Autumns Eyes - Within the Ominous Tone


Autopsy Obsessed
May 3, 2005

The ever so vast, atmospherically enthralling solo act Autumns Eyes has been thriving under the sole watch of Dan Mitchell for the past decade. Anyone familiar with the project is aware of the unique electrically charged tone underlying its entire discography while musically extending over a large array of genres. I decided to dive into the mind of this project with his new release approaching us.

Well I would like to start by thanking you Dan for taking the time for this interview. You said that you’re in the process of completing a new album; how is that coming along?

...and thank you for your time as well! The new release has been somewhat like one of those nightmares when your trying to climb a melting staircase. Which is ironic, as nightmares have been a massive source of inspiration for this release. I started writing new material in late 2008, and began pre-production in 2009. There were about 30+ songs to choose from, but in the end it was narrowed down to 10. Everything came to a sudden stop about 6 months ago when I cracked the radius bone in my wrist, so that definitely put a damper on things. The down time gave me a chance to work on arrangements and other details, so that once I started recording again there was a better focus on what needed to be done. Currently I am finishing up vocals which will then lead to mixing/mastering, and it should be ready to go.

What can we expect from your upcoming release? Your previous material holds a distinctive tone but yet varies musically to a great extent, what previous ‘sound’ would you say comes closest to what we’ll be hearing on your new album?

Its without question the most diverse of the material. One of the first things I addressed were the vocals, and losing most of the screams. Personally, I am really sick of the current sound Metal has developed into as a whole. The majority of bands seem to just be doing what everyone else is doing, like a group of dogs chasing their own tails. I really didn’t want to join the crowd and start screaming over a basic blast beat on every song. The only problem is that I am by no means a “singer”, and most of my prior material has been screaming with a bit of singing. This time around it will be the opposite, singing with a bit of screaming. The songs are structured differently as well, there are more dynamics feeding the arrangements. Elements from all the prior releases are noticeable, but the songs are so different here. I payed a lot of attention to detail on this one. I created and captured my own reverbs in the woods behind my house, I did a ton of foley production for sound effects, and there are a lot of new instruments used.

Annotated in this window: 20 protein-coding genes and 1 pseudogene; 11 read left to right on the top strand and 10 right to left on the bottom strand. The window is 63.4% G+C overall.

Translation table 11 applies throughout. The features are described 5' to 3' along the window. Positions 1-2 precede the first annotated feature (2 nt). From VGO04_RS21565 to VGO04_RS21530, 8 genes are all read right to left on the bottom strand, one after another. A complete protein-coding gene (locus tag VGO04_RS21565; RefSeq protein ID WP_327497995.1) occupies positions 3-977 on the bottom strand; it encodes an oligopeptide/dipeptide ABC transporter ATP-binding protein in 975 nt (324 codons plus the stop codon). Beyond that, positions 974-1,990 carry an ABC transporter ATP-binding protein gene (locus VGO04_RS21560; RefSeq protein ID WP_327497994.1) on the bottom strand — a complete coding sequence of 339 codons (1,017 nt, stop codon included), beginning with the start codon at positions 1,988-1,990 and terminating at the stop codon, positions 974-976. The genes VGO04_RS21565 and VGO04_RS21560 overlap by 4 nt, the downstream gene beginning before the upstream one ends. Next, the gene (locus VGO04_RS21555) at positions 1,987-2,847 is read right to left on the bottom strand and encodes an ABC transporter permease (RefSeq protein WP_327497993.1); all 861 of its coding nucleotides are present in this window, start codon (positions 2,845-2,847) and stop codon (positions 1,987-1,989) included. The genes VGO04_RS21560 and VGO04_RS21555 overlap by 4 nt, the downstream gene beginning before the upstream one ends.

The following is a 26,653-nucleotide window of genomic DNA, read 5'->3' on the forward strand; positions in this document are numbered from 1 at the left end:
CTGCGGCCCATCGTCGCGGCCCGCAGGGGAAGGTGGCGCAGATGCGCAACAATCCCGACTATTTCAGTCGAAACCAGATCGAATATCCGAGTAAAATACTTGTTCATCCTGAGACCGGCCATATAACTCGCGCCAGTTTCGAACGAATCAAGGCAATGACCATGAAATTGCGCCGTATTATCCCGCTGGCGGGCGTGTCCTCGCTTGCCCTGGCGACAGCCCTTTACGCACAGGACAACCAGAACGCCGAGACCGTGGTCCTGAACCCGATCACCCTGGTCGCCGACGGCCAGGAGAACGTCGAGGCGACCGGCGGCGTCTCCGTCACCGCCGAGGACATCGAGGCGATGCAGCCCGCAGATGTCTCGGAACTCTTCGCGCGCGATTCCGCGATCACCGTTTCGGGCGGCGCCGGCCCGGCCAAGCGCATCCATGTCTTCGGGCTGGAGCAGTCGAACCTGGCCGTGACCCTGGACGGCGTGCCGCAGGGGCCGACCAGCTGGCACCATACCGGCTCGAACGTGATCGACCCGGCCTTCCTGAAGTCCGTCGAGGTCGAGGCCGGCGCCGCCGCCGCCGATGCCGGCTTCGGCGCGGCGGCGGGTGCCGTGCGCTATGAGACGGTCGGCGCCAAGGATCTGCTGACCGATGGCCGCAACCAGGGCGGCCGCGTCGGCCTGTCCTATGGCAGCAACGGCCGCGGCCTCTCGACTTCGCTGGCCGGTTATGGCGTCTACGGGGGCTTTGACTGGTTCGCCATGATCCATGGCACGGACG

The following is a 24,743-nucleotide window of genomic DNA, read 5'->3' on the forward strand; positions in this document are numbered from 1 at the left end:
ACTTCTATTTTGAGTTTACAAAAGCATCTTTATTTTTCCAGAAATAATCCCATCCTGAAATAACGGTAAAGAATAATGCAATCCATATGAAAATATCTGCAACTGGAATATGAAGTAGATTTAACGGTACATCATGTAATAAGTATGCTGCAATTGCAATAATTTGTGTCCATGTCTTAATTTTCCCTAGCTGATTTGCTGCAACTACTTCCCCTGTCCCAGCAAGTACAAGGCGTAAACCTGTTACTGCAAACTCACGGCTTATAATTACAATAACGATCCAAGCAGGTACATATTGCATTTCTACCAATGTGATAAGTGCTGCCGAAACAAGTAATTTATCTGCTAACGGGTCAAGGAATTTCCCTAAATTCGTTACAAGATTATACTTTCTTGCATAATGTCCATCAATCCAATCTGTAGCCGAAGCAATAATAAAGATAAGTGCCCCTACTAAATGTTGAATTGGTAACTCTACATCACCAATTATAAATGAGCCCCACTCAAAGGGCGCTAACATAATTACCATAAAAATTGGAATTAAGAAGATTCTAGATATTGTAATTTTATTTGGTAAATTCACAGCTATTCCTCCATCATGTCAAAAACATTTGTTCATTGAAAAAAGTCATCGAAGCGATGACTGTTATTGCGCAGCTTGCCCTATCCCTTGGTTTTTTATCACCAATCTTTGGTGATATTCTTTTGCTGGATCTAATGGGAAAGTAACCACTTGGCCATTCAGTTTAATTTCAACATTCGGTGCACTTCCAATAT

What would you say has been the driving influence behind Autumns Eyes? Not just musically, but as a whole.

It comes back to that instinct we all have inside to strive for something we love to do, and not accept anything less. Music has always been like oxygen for me. I breathe it everywhere I go, and in a strange way I need it to survive. The opportunity to write and record my own songs has been nothing short of a blessing for me. It acts on so many levels as a friend, an enemy, a therapist, and more. You can put anything and everything you have inside into a song, and the song acts like a snapshot of your life at that time.

Themes of the occult have popped up in your work numerous times. Is this simply something you find intriguing or does it play a bigger role in your life?

I have always taken interest into the occult, but I don’t think its a subject that lends itself to much intrigue anymore. The only reason I explored it in the first place was because so many people considered it some what evil. I was curious what all the hype was about. Since then, people have become so desensitized to any kind of darkness or mysticism. With the rise of TV Shows like Ghost Hunters and what not, that side of the spectrum has almost become nothing more than cheap comedy.

You seem to have a passion for horror in general, care to elaborate on how elements of horror make their way into your work and simply what sparks this passion?

With the Occult being some what of a phase in my life, Horror has always been a consistent source of inspiration for me. Ever since I was a little bastard learning how to walk I can remember my parents watching the old Dracula and Hammer Horror movies. Its just one of those things I grew up with, and always keeps me grounded. Some people are comfortably inspired by the beach, or clouds in the sky. I myself happen to be triggered by the sight of a teenage slut getting chased across a camp ground and getting hacked in half. Don’t get me wrong, Im not one of these disturbed youth who plots revenge on society via Horror Movies. After a long day of mowing my lawn, cleaning the garage, cooking dinner, and feeding the dog, its always a great escape to be able to sit down and watch a couple Jason movies back to back. The sights and sounds of Horror keep the creative juices flowing.


One thing that has stuck out about your music is the quality of the production, which is something that I feel holds great importance for atmospheric songs. It appears that you have personally handled all of the production/engineering tasks for this project since its inception. Did you have experience in the recording field before hand or is it a study that has evolved alongside Autumns Eyes?